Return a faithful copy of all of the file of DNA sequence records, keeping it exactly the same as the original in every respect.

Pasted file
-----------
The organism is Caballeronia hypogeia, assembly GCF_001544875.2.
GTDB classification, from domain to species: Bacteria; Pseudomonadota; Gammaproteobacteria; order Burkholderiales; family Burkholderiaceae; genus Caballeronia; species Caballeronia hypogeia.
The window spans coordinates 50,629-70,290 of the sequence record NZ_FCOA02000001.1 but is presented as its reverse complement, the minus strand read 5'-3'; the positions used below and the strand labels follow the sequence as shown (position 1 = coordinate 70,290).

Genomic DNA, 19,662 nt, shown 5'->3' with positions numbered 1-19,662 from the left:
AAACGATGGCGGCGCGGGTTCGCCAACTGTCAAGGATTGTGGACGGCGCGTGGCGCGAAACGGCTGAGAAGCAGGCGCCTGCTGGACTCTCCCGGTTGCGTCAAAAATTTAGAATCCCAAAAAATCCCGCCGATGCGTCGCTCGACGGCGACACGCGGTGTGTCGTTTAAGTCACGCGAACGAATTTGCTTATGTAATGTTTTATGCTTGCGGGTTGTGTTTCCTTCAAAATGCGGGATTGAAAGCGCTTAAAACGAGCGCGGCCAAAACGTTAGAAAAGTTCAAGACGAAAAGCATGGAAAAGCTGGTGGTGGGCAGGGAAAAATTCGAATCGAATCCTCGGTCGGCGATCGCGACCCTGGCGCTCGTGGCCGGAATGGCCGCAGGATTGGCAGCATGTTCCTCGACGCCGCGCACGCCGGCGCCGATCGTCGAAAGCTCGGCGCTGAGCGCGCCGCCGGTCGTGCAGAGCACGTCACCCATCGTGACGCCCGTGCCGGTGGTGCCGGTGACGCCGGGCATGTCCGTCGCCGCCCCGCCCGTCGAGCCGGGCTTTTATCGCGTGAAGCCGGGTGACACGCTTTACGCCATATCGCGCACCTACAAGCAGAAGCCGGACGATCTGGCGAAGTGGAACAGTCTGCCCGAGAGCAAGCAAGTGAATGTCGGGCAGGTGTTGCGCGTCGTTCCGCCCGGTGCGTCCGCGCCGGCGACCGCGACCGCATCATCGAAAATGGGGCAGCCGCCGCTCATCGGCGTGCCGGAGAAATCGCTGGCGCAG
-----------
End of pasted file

The organism is Caballeronia hypogeia, assembly GCF_001544875.2.
GTDB classification, from domain to species: Bacteria; Pseudomonadota; Gammaproteobacteria; order Burkholderiales; family Burkholderiaceae; genus Caballeronia; species Caballeronia hypogeia.
The window spans coordinates 50,629-70,290 of the sequence record NZ_FCOA02000001.1 but is presented as its reverse complement, the minus strand read 5'-3'; the positions used below and the strand labels follow the sequence as shown (position 1 = coordinate 70,290).

Genomic DNA, 19,662 nt, shown 5'->3' with positions numbered 1-19,662 from the left:
AAACGATGGCGGCGCGGGTTCGCCAACTGTCAAGGATTGTGGACGGCGCGTGGCGCGAAACGGCTGAGAAGCAGGCGCCTGCTGGACTCTCCCGGTTGCGTCAAAAATTTAGAATCCCAAAAAATCCCGCCGATGCGTCGCTCGACGGCGACACGCGGTGTGTCGTTTAAGTCACGCGAACGAATTTGCTTATGTAATGTTTTATGCTTGCGGGTTGTGTTTCCTTCAAAATGCGGGATTGAAAGCGCTTAAAACGAGCGCGGCCAAAACGTTAGAAAAGTTCAAGACGAAAAGCATGGAAAAGCTGGTGGTGGGCAGGGAAAAATTCGAATCGAATCCTCGGTCGGCGATCGCGACCCTGGCGCTCGTGGCCGGAATGGCCGCAGGATTGGCAGCATGTTCCTCGACGCCGCGCACGCCGGCGCCGATCGTCGAAAGCTCGGCGCTGAGCGCGCCGCCGGTCGTGCAGAGCACGTCACCCATCGTGACGCCCGTGCCGGTGGTGCCGGTGACGCCGGGCATGTCCGTCGCCGCCCCGCCCGTCGAGCCGGGCTTTTATCGCGTGAAGCCGGGTGACACGCTTTACGCCATATCGCGCACCTACAAGCAGAAGCCGGACGATCTGGCGAAGTGGAACAGTCTGCCCGAGAGCAAGCAAGTGAATGTCGGGCAGGTGTTGCGCGTCGTTCCGCCCGGTGCGTCCGCGCCGGCGACCGCGACCGCATCATCGAAAATGGGGCAGCCGCCGCTCATCGGCGTGCCGGAGAAATCGCTGGCGCAG